EL (1925-2013) felt strongly about how badly illegal Hispanic farm workers were treated in the US. “Bandits”, published in 1987, well within Ronald Reagan ’s second presidential term, is perhaps his most political crime novel, taking sides in the conflict in Nicaragua between the Sandinistas, who ousted the Somoza regime in 1979 and the US-backed Contras, who waged a cruel, bloody guerilla war to regain power.
War is costly, even the Contra type, what with fighters at $ 23 a month, moving in bags of rice and beans, ammo and other supplies, paying bribes everywhere? Ex- Col. Dagoberto Rogoy is a well-placed fundraiser. Armed with a personal letter from RR himself, he collects funds for the fight against communism from oil barons and other rich Republicans in Louisiana. Piece of cake, until he loses his cool about a former lover, implicating then threatening a reluctant assistant-mortician called Jack Delaney, a former hotel thief. A confrontation is inevitable. Jack enlists two buddies from Angola penitentiary, an ex-cop and a rusty bank robber (65). Why? To do what?
The less said the better for readers of this superb and totally satisfying crime story. It has a smooth-flowing, but quirky plot and believable characters, some of whose thinking EL inserts effortlessly into the narrative. Plus, as always, great dialogue, his cinematographic writing style and a completely unexpected, but laudable ending make him a superlative author once again. “Bandits” is in my top 5 of Elmore Leonard’s best books. Not to be missed.
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"Bandits" is a golden oldie--going back to the period of Reagan and the Sandinista/Contra war in Nicaragua. Wonderful characters, with backgrounds that range from Angola Prison to a Nicaraguan leper hospital. The leads are author Leonard's stand-ins for St. Francis of Assisi and St. Clare and the action takes place in New Orleans. Leonard is at the top of his game with the novel's dialogue that drives the story; there are few writers around in any genre who can deliver this kind of witty, spare and knowing language. (I was reading an article on the Internet this week that was citing Leonard's writing style and quoted him as saying, "If you see an adverb, kill it!" Something Buddhist there, but the point is that the author's spare writing approach has more impact than most other writers fond of word enhancements, metaphors, etc.)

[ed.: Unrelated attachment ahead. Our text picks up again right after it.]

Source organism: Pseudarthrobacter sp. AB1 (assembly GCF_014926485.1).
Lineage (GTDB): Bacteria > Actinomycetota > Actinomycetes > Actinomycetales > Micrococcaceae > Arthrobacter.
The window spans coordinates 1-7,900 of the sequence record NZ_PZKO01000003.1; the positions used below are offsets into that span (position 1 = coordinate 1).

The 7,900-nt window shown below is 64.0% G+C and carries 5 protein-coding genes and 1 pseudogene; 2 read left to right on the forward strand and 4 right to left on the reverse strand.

"Bandits" is a fine read that maintains its freshness despite its 1987 publishing date. Recommended.
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By dixie on August 4, 2013
Format: Paperback Verified Purchase
Anything Elmore Leonard is a great read. It keeps you on your toes and makes you want to jump in the book . I would definitely recommend this to anyone is enjoys a good read that you can't put down.
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By Mike on January 15, 2013
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Great for fans of the comic crime genre. One of his older works but still packs a punch. Leonard is a master of the crime genre
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Format: Kindle Edition
What happens when selfish people find something to fight for? This is the question Leonard answers with his one of a kind - oft imitated - characters. As always it's not about the destination - but the journey.
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More About the Author

Elmore Leonard wrote forty-five novels and nearly as many western and crime short stories across his highly successful career that spanned more than six decades. Some of his bestsellers include Road Dogs, Up in Honey's Room, The Hot Kid, Mr. Paradise, Tishomingo Blues, and the critically acclaimed collection of short stories Fire in the Hole. Many of his books have been made into movies, including Get Shorty, Out of Sight, and Rum Punch, which became Quentin Tarantino's Jackie Brown. Justified, the hit series from FX, is based on Leonard's character Raylan Givens, who appears in Riding the Rap, Pronto, Raylan and the short story "Fire in the Hole". He was a recipient of the National Book Foundation's Medal for Distinguished Contribution to American Letters, the Lifetime Achievement Award from PEN USA, and the Grand Master Award of the Mystery Writers of America. He was known to many as the 'Dickens of Detroit' and was a long-time resident of the Detroit area.